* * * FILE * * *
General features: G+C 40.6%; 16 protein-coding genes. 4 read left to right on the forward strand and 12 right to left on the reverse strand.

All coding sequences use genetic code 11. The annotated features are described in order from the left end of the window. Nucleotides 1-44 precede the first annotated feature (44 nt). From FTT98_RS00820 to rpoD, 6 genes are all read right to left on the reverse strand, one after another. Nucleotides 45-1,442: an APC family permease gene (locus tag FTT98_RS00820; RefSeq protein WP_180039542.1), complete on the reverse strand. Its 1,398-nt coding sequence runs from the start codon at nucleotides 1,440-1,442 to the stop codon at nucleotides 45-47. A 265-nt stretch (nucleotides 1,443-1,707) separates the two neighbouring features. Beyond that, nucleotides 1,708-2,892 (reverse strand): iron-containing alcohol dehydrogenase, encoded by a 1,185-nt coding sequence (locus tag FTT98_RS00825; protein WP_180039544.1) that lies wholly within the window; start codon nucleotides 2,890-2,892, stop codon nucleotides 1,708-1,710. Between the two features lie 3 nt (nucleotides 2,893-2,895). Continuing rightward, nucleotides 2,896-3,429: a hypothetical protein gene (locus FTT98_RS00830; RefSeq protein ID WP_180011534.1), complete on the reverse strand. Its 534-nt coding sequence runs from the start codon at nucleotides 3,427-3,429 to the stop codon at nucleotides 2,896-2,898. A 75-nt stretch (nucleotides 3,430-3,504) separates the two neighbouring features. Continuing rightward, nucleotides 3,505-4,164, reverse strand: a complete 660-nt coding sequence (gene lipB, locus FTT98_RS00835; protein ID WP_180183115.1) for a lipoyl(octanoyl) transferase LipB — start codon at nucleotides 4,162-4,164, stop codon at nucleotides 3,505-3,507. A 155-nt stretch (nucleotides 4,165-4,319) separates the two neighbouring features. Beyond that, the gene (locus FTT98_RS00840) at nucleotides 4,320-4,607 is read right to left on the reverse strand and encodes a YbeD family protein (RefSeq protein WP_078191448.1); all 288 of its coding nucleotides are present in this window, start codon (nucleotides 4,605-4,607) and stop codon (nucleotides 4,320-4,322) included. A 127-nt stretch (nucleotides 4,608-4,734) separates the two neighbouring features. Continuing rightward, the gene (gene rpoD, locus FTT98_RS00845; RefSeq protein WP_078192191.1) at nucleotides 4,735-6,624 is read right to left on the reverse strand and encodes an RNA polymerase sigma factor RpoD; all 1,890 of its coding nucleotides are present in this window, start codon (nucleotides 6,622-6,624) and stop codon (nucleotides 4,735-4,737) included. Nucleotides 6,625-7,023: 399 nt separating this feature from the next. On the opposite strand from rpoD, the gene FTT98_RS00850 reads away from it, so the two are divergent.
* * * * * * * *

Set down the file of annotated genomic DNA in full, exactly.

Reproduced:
General features: G+C 40.6%; 16 protein-coding genes. 4 read left to right on the forward strand and 12 right to left on the reverse strand.

All coding sequences use genetic code 11. The annotated features are described in order from the left end of the window. Nucleotides 1-44 precede the first annotated feature (44 nt). From FTT98_RS00820 to rpoD, 6 genes are all read right to left on the reverse strand, one after another. Nucleotides 45-1,442: an APC family permease gene (locus tag FTT98_RS00820; RefSeq protein WP_180039542.1), complete on the reverse strand. Its 1,398-nt coding sequence runs from the start codon at nucleotides 1,440-1,442 to the stop codon at nucleotides 45-47. A 265-nt stretch (nucleotides 1,443-1,707) separates the two neighbouring features. Beyond that, nucleotides 1,708-2,892 (reverse strand): iron-containing alcohol dehydrogenase, encoded by a 1,185-nt coding sequence (locus tag FTT98_RS00825; protein WP_180039544.1) that lies wholly within the window; start codon nucleotides 2,890-2,892, stop codon nucleotides 1,708-1,710. Between the two features lie 3 nt (nucleotides 2,893-2,895). Continuing rightward, nucleotides 2,896-3,429: a hypothetical protein gene (locus FTT98_RS00830; RefSeq protein ID WP_180011534.1), complete on the reverse strand. Its 534-nt coding sequence runs from the start codon at nucleotides 3,427-3,429 to the stop codon at nucleotides 2,896-2,898. A 75-nt stretch (nucleotides 3,430-3,504) separates the two neighbouring features. Continuing rightward, nucleotides 3,505-4,164, reverse strand: a complete 660-nt coding sequence (gene lipB, locus FTT98_RS00835; protein ID WP_180183115.1) for a lipoyl(octanoyl) transferase LipB — start codon at nucleotides 4,162-4,164, stop codon at nucleotides 3,505-3,507. A 155-nt stretch (nucleotides 4,165-4,319) separates the two neighbouring features. Beyond that, the gene (locus FTT98_RS00840) at nucleotides 4,320-4,607 is read right to left on the reverse strand and encodes a YbeD family protein (RefSeq protein WP_078191448.1); all 288 of its coding nucleotides are present in this window, start codon (nucleotides 4,605-4,607) and stop codon (nucleotides 4,320-4,322) included. A 127-nt stretch (nucleotides 4,608-4,734) separates the two neighbouring features. Continuing rightward, the gene (gene rpoD, locus FTT98_RS00845; RefSeq protein WP_078192191.1) at nucleotides 4,735-6,624 is read right to left on the reverse strand and encodes an RNA polymerase sigma factor RpoD; all 1,890 of its coding nucleotides are present in this window, start codon (nucleotides 6,622-6,624) and stop codon (nucleotides 4,735-4,737) included. Nucleotides 6,625-7,023: 399 nt separating this feature from the next. On the opposite strand from rpoD, the gene FTT98_RS00850 reads away from it, so the two are divergent.